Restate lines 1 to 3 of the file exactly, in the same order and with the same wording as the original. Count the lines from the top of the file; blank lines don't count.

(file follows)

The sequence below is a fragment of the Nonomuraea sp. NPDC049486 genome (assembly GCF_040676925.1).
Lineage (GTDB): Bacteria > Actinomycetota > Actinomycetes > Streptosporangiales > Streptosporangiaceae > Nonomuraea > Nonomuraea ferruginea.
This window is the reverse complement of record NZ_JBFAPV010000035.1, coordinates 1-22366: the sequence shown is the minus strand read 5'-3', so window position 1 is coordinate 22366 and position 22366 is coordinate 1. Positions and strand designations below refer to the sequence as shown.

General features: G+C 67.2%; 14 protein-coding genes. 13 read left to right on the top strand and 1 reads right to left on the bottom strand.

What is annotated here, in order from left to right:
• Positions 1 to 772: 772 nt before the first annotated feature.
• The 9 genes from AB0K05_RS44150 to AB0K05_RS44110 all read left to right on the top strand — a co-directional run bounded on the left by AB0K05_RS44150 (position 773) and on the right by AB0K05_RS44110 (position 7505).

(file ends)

The sequence below is a fragment of the Nonomuraea sp. NPDC049486 genome (assembly GCF_040676925.1).
Lineage (GTDB): Bacteria > Actinomycetota > Actinomycetes > Streptosporangiales > Streptosporangiaceae > Nonomuraea > Nonomuraea ferruginea.
This window is the reverse complement of record NZ_JBFAPV010000035.1, coordinates 1-22366: the sequence shown is the minus strand read 5'-3', so window position 1 is coordinate 22366 and position 22366 is coordinate 1. Positions and strand designations below refer to the sequence as shown.